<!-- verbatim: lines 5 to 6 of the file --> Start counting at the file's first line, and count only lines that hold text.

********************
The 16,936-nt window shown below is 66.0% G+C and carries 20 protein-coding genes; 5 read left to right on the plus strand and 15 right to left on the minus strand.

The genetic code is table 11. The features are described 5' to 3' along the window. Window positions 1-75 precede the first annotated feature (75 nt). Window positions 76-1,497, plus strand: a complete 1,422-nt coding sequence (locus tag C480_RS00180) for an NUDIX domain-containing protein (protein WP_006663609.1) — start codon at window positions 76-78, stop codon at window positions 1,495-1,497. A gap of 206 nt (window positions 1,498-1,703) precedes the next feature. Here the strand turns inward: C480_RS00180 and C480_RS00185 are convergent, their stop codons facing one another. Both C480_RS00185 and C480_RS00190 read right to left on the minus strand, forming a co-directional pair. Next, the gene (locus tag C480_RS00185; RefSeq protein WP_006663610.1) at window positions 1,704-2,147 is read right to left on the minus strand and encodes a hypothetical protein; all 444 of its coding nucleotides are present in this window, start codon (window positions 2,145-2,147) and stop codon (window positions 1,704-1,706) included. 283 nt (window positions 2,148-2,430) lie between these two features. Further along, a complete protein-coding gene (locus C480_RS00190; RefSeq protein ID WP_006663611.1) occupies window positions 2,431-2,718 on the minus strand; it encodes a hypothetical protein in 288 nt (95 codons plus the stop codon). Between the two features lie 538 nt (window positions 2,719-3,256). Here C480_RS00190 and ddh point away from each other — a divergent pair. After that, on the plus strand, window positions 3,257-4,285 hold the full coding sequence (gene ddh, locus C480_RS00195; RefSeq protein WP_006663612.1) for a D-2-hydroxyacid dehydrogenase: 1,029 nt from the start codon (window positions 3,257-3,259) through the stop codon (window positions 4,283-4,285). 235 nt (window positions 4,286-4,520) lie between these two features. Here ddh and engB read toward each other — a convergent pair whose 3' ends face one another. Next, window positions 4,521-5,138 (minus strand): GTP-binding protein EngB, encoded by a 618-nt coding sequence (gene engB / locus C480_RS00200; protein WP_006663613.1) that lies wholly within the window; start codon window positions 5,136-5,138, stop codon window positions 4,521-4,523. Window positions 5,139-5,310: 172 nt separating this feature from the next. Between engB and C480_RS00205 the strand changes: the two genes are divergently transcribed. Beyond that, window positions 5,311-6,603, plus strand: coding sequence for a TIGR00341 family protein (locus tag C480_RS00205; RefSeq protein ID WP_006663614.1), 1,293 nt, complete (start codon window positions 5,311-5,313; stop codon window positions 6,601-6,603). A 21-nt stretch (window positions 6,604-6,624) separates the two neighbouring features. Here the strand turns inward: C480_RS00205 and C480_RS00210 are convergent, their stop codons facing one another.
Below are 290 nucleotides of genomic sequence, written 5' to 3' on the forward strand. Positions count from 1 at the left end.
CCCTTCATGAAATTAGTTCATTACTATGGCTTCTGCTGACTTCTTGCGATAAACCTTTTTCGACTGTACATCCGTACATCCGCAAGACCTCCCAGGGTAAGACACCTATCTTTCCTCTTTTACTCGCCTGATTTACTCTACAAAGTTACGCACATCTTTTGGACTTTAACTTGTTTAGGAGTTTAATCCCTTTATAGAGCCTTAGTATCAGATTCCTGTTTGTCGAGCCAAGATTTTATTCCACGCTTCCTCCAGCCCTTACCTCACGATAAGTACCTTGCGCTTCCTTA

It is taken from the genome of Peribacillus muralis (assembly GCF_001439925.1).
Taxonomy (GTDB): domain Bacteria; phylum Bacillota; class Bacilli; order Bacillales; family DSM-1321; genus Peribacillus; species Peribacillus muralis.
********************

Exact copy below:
It is taken from the genome of Peribacillus muralis (assembly GCF_001439925.1).
Taxonomy (GTDB): domain Bacteria; phylum Bacillota; class Bacilli; order Bacillales; family DSM-1321; genus Peribacillus; species Peribacillus muralis.